Posterolateral Approach to the Hip


A 42-year-old man presented with bilateral hip pain 1 year after undergoing staged, bilateral total hip arthroplasties (THAs). The patient had his right hip replaced first, with good early results, followed 6 weeks later by a left THA. Wound healing on the left was delayed, and he underwent superficial irrigation and débridement without complication. On presentation, the patient reported a 3-month history of squeaking, pain, and limited ability to ambulate.

On physical examination, he had bilateral pain and guarding with any motion of his hips. The patient had a history of hypertension and chronic steroid use leading to osteonecrosis of the femoral heads. An anteroposterior radiograph of the pelvis revealed loosening of the bilateral acetabular components ( Fig. 49.1 ). Preoperative infection parameters were negative, including laboratory values for the erythrocyte sedimentation rate, C-reactive protein level, and synovial white blood cell count (<3000 cells/μL).


A, Anteroposterior radiograph of the pelvis reveals aseptic loosening and migration of the patient’s bilateral acetabular components (arrow) . B, Intraoperative photograph shows gross loosening of the acetabular component.

His original surgery was performed through a posterior approach, and he underwent staged, bilateral acetabular component revisions. Because of the squeaking, the patient’s preoperative metal ion serum levels (chromium, 38.3 ng/mL; cobalt, 24.9 ng/mL; titanium, 19.27 ng/mL), and the position of the components, a posterior approach was used for revision surgery in case a trochanteric osteotomy was required to remove the femoral stem (because of notching of the implant trunnion by the acetabular component). The patient underwent successful staged, isolated acetabular revision surgery without complication ( Fig. 49.2 ).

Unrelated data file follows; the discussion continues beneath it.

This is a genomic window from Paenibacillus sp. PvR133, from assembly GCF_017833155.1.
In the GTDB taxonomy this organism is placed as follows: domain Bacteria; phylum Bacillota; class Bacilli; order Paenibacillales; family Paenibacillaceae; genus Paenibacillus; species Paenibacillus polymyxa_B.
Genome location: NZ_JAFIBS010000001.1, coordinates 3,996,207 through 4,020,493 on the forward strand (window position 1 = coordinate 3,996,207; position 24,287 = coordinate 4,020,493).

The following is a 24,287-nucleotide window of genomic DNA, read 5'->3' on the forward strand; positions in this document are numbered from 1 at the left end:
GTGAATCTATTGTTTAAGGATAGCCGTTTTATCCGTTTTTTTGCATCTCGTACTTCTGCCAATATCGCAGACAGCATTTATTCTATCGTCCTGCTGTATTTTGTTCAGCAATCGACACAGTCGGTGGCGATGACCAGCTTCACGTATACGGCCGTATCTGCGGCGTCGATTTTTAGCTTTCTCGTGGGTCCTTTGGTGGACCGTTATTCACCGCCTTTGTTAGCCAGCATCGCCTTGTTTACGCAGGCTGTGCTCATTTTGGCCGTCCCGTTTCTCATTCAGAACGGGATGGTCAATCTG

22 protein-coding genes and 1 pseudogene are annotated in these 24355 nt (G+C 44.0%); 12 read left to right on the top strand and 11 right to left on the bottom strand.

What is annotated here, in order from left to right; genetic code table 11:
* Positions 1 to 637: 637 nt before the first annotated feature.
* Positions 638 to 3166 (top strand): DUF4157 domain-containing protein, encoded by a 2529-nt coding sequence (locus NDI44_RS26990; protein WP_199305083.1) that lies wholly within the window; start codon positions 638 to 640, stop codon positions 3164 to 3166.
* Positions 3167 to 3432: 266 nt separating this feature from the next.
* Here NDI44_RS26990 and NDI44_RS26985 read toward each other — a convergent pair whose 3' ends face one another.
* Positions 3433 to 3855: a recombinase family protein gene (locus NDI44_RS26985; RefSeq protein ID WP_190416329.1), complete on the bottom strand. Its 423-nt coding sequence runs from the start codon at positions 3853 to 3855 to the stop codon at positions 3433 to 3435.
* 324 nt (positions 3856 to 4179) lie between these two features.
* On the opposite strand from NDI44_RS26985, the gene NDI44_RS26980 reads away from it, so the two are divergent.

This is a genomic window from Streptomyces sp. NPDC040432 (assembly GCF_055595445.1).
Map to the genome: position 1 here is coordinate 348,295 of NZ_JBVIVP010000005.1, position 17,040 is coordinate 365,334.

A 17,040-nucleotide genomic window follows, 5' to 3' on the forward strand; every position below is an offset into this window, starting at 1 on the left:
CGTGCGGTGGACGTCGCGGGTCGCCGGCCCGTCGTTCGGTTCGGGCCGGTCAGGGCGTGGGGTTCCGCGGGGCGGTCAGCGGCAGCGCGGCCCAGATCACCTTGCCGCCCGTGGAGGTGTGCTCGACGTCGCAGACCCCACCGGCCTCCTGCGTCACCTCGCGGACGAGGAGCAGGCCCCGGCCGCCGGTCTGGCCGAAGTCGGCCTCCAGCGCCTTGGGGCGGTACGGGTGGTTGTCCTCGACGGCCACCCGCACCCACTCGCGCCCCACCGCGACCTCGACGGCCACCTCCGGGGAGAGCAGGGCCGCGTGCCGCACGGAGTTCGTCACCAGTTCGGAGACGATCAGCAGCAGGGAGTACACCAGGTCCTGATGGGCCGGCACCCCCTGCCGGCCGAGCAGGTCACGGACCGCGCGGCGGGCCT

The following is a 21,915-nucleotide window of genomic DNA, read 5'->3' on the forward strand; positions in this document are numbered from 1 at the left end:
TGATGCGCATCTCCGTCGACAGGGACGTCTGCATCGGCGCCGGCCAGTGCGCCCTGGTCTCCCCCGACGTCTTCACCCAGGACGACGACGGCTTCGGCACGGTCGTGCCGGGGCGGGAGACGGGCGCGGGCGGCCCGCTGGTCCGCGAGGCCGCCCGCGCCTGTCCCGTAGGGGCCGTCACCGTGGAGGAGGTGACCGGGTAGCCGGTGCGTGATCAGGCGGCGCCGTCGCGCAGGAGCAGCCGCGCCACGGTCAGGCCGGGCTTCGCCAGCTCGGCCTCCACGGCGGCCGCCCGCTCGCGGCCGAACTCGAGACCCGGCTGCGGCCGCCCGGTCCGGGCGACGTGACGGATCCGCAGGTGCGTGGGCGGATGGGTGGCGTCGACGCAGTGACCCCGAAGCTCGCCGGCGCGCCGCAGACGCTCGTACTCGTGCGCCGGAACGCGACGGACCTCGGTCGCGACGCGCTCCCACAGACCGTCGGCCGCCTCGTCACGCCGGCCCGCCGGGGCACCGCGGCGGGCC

A, In the anteroposterior radiograph of the pelvis after isolated revision of the right acetabular component, notice further migration of the right acetabular component (arrow) . B, Anteroposteror radiograph of the pelvis 6 months after staged, bilateral acetabular revisions were performed.

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Clinical/Surgical Pearls

  • The posterolateral approach is the most commonly used approach for revision THA.

  • This surgical exposure can be readily extended if component removal requires a trochanteric osteotomy.

Clinical/Surgical Pitfalls

  • Common complications include formation of heterotopic ossification, sciatic nerve palsy, and dislocation.

  • If an anterior approach was used in the prior operation, if the patient has a neurologic disorder, or if there is a high risk of dislocation, an anterior or direct lateral approach should be considered.